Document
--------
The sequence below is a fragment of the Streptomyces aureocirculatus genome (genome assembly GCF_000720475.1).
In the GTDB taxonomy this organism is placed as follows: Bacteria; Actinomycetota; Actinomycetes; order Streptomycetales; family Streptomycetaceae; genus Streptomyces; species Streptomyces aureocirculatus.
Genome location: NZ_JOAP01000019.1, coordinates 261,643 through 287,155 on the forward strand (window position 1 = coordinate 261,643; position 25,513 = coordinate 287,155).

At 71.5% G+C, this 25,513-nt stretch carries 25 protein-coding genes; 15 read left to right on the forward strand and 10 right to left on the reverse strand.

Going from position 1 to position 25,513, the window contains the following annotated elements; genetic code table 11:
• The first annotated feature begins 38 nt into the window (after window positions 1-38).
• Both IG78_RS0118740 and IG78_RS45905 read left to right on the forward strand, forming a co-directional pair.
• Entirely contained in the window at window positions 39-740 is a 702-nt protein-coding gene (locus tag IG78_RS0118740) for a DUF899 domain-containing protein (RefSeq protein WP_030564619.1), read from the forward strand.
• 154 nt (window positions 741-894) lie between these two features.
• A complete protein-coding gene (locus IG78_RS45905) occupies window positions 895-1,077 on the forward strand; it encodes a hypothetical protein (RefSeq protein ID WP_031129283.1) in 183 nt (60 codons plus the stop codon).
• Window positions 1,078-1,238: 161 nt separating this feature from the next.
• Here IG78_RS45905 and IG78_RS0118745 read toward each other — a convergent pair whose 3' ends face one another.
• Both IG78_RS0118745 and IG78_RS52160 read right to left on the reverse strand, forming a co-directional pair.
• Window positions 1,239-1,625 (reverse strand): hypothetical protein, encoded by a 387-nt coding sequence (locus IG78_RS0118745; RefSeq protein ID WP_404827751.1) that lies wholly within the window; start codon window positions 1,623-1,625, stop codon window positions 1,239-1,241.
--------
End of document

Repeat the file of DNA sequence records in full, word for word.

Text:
The sequence below is a fragment of the Streptomyces aureocirculatus genome (genome assembly GCF_000720475.1).
In the GTDB taxonomy this organism is placed as follows: Bacteria; Actinomycetota; Actinomycetes; order Streptomycetales; family Streptomycetaceae; genus Streptomyces; species Streptomyces aureocirculatus.
Genome location: NZ_JOAP01000019.1, coordinates 261,643 through 287,155 on the forward strand (window position 1 = coordinate 261,643; position 25,513 = coordinate 287,155).

At 71.5% G+C, this 25,513-nt stretch carries 25 protein-coding genes; 15 read left to right on the forward strand and 10 right to left on the reverse strand.

Going from position 1 to position 25,513, the window contains the following annotated elements; genetic code table 11:
• The first annotated feature begins 38 nt into the window (after window positions 1-38).
• Both IG78_RS0118740 and IG78_RS45905 read left to right on the forward strand, forming a co-directional pair.
• Entirely contained in the window at window positions 39-740 is a 702-nt protein-coding gene (locus tag IG78_RS0118740) for a DUF899 domain-containing protein (RefSeq protein WP_030564619.1), read from the forward strand.
• 154 nt (window positions 741-894) lie between these two features.
• A complete protein-coding gene (locus IG78_RS45905) occupies window positions 895-1,077 on the forward strand; it encodes a hypothetical protein (RefSeq protein ID WP_031129283.1) in 183 nt (60 codons plus the stop codon).
• Window positions 1,078-1,238: 161 nt separating this feature from the next.
• Here IG78_RS45905 and IG78_RS0118745 read toward each other — a convergent pair whose 3' ends face one another.
• Both IG78_RS0118745 and IG78_RS52160 read right to left on the reverse strand, forming a co-directional pair.
• Window positions 1,239-1,625 (reverse strand): hypothetical protein, encoded by a 387-nt coding sequence (locus IG78_RS0118745; RefSeq protein ID WP_404827751.1) that lies wholly within the window; start codon window positions 1,623-1,625, stop codon window positions 1,239-1,241.